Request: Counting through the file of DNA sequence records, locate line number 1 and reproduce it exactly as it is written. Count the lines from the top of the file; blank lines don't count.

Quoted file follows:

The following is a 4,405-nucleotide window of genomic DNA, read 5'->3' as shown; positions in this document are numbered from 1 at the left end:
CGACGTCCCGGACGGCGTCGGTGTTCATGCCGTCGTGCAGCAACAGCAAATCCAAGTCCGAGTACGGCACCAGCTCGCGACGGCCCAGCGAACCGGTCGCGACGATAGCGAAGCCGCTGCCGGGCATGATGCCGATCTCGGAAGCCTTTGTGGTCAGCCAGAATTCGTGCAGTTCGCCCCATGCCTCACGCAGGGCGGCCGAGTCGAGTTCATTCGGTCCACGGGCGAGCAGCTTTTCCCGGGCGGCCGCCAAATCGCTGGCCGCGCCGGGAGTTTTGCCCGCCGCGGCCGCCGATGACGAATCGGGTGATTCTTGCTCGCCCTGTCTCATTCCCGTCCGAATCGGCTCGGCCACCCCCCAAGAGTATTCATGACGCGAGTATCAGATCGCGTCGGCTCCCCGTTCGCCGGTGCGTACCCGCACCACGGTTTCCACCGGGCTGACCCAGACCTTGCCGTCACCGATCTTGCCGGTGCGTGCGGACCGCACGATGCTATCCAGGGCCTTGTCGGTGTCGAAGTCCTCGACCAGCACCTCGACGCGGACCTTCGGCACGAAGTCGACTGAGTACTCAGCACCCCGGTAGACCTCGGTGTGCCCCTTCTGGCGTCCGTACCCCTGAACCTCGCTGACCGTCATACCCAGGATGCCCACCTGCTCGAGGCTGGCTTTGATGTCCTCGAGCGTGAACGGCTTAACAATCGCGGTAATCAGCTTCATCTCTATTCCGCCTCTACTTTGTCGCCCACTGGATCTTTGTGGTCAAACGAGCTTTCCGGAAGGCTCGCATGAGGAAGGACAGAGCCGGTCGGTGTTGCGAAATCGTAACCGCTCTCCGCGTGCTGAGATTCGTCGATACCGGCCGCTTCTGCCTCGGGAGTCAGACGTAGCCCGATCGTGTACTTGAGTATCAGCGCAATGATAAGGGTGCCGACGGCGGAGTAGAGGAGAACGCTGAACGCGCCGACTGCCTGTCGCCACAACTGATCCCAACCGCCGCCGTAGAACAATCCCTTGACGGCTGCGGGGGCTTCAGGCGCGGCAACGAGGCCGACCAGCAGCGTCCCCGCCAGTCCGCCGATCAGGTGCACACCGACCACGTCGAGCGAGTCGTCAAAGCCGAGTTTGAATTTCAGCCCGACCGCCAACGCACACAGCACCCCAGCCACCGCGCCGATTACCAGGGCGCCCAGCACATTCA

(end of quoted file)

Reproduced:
The following is a 4,405-nucleotide window of genomic DNA, read 5'->3' as shown; positions in this document are numbered from 1 at the left end: